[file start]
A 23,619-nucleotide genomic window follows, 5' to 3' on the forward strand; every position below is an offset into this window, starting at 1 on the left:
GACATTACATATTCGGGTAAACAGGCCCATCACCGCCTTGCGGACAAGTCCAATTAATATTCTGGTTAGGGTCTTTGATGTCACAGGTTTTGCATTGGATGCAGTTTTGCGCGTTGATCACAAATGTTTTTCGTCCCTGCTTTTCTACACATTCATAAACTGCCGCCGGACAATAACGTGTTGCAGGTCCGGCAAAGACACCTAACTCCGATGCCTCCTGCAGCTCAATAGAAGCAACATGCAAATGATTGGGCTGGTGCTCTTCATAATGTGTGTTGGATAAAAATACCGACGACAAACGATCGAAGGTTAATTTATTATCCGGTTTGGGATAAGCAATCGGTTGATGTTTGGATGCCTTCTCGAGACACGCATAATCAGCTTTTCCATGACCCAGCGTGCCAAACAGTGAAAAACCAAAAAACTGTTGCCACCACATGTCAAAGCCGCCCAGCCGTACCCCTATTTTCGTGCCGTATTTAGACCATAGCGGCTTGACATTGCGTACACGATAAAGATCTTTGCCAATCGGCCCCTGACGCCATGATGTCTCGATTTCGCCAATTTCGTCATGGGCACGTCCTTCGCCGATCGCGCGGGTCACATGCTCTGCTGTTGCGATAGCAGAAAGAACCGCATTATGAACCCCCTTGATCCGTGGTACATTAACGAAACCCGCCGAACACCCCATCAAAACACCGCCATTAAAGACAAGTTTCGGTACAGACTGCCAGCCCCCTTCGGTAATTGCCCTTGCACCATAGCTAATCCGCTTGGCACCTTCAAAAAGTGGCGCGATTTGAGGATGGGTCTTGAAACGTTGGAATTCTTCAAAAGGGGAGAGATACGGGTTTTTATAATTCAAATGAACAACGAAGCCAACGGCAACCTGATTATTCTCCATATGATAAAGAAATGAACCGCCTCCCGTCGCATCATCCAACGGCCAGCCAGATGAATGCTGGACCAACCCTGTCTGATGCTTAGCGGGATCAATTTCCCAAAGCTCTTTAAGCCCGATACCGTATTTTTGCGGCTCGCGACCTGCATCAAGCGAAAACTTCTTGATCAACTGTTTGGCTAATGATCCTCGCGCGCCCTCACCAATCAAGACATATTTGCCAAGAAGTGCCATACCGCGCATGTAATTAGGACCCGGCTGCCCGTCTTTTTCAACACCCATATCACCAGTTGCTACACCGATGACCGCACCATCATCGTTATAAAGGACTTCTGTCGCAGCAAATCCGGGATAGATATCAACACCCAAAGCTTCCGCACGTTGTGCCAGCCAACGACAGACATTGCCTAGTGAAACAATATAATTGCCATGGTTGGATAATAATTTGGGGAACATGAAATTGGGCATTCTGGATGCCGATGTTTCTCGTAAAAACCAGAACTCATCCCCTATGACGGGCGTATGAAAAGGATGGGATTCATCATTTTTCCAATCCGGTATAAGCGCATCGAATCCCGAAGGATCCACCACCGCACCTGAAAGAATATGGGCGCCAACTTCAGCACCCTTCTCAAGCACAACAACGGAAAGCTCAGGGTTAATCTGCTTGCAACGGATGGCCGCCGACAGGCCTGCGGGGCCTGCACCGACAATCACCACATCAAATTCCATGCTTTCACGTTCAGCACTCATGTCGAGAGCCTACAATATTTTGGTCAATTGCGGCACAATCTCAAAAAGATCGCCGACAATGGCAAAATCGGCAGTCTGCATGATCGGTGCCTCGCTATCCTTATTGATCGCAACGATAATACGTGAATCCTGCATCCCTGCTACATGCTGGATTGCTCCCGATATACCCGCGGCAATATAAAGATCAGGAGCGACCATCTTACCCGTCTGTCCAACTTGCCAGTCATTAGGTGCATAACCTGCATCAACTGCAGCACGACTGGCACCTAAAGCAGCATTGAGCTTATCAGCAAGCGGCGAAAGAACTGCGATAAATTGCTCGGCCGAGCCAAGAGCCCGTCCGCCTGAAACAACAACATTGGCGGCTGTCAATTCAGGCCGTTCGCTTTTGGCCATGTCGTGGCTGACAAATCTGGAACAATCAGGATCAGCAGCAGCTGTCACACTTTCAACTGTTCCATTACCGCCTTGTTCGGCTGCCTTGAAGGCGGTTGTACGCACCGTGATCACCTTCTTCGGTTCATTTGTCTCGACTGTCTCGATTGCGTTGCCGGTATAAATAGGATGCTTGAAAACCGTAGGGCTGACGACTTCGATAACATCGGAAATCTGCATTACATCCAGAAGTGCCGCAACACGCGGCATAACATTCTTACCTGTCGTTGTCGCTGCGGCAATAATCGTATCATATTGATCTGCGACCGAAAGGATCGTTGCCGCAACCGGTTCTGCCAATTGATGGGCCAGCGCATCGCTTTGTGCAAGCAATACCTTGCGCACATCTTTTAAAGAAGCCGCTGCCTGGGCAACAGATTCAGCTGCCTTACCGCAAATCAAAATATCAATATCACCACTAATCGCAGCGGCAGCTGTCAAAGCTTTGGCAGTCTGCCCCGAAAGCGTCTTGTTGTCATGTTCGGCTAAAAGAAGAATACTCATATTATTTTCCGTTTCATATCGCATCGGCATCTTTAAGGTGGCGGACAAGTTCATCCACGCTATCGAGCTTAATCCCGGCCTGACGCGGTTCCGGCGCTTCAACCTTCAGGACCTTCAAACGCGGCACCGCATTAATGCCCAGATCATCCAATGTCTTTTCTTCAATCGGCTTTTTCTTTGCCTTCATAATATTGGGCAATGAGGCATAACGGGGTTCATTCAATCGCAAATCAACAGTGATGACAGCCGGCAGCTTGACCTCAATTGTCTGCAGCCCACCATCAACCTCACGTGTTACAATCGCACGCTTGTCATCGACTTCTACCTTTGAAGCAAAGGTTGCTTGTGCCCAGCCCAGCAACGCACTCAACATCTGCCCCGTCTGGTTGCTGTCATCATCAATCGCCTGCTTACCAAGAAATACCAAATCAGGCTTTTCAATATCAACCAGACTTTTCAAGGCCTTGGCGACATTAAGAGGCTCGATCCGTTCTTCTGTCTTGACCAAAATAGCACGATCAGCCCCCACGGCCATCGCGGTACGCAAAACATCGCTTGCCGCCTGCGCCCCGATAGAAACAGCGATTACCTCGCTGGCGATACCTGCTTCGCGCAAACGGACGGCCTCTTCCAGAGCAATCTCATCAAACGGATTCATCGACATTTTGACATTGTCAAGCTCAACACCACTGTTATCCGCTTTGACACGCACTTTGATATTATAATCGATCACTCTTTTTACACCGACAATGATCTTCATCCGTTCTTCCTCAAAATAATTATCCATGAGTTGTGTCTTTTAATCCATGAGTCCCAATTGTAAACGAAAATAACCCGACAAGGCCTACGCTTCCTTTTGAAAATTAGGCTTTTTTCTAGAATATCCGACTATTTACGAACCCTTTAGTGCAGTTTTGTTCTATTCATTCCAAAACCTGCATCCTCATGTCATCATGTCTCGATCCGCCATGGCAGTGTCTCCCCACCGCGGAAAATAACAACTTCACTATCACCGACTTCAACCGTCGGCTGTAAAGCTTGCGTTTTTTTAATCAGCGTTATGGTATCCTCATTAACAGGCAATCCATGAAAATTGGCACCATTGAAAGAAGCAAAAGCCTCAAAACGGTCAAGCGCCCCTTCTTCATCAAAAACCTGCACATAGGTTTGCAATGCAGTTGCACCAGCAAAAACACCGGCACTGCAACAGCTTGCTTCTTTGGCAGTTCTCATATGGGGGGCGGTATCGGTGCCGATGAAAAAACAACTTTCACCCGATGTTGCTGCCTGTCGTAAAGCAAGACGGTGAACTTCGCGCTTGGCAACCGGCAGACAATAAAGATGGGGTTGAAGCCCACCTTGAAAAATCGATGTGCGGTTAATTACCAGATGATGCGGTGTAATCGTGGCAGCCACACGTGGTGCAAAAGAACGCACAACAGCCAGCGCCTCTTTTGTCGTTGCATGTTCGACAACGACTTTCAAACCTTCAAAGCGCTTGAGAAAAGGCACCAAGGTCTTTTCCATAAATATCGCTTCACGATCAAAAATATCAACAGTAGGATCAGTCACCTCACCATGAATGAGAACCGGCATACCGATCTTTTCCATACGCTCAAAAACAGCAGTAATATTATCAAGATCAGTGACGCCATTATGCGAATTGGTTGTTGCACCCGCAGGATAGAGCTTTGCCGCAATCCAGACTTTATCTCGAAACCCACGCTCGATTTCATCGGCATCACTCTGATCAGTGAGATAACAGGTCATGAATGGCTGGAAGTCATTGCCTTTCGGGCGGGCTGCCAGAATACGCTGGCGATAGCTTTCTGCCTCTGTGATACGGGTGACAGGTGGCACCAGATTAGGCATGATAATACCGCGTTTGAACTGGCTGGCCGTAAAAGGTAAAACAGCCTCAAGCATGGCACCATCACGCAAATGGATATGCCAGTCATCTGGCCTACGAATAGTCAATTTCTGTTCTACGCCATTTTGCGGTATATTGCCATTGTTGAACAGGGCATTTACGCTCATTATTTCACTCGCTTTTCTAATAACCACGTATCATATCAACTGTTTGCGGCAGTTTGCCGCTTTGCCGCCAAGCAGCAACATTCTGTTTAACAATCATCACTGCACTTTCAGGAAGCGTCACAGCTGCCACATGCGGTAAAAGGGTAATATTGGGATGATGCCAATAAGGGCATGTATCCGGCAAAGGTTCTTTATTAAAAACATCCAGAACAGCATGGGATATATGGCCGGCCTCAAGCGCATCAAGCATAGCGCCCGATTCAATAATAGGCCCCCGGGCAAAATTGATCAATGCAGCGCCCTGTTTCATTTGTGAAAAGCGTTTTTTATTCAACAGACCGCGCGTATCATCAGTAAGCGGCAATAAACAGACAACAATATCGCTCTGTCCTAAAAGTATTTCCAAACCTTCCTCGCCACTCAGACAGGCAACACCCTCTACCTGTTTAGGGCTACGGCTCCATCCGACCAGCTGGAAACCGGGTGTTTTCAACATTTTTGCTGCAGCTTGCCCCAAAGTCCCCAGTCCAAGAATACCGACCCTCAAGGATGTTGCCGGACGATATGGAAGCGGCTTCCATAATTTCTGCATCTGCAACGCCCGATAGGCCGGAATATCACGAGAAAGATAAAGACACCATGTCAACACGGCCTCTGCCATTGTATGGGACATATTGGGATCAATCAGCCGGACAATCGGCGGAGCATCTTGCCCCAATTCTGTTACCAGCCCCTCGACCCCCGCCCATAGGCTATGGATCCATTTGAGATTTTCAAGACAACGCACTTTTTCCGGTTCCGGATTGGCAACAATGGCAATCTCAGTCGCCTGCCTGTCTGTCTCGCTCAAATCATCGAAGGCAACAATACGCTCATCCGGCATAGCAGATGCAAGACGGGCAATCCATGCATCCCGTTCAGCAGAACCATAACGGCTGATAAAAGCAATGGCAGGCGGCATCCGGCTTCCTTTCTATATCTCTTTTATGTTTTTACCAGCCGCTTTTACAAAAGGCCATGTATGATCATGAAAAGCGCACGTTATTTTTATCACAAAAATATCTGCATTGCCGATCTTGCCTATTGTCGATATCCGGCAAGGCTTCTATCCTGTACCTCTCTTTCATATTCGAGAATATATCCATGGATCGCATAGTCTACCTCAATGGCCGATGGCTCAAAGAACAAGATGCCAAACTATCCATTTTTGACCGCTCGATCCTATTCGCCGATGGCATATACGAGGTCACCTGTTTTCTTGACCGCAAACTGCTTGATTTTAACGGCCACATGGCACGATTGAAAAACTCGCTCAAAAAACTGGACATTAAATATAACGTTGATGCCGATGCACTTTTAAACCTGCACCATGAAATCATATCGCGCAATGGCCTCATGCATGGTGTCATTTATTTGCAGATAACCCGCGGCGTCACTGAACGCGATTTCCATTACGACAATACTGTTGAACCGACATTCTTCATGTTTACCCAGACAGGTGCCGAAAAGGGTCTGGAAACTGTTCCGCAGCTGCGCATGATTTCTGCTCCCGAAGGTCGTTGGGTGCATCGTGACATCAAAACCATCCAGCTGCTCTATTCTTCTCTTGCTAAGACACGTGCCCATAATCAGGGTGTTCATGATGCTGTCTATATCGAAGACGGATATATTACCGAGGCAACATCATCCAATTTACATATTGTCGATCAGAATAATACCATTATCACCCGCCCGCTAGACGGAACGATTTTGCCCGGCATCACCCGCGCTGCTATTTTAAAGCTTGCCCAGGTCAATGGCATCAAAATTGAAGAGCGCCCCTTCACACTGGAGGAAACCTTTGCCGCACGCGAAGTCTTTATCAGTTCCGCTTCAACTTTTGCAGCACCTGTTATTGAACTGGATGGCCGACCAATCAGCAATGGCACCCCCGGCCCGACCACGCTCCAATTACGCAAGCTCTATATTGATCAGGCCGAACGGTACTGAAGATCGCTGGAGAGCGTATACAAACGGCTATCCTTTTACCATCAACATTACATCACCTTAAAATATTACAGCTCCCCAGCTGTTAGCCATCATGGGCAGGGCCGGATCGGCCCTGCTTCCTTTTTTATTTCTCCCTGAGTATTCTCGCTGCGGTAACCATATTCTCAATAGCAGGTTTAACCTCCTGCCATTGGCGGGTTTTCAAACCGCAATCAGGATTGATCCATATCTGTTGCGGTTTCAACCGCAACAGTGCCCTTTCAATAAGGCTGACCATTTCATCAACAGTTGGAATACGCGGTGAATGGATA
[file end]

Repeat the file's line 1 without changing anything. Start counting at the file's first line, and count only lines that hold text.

A 23,619-nucleotide genomic window follows, 5' to 3' on the forward strand; every position below is an offset into this window, starting at 1 on the left: